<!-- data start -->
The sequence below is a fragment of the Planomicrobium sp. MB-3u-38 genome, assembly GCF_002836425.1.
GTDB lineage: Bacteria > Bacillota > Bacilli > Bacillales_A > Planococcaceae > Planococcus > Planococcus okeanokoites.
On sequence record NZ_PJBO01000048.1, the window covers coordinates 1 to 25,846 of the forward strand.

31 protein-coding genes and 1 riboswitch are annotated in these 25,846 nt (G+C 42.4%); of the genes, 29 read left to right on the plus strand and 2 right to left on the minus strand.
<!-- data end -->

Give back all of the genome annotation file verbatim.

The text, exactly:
The sequence below is a fragment of the Planomicrobium sp. MB-3u-38 genome, assembly GCF_002836425.1.
GTDB lineage: Bacteria > Bacillota > Bacilli > Bacillales_A > Planococcaceae > Planococcus > Planococcus okeanokoites.
On sequence record NZ_PJBO01000048.1, the window covers coordinates 1 to 25,846 of the forward strand.

31 protein-coding genes and 1 riboswitch are annotated in these 25,846 nt (G+C 42.4%); of the genes, 29 read left to right on the plus strand and 2 right to left on the minus strand.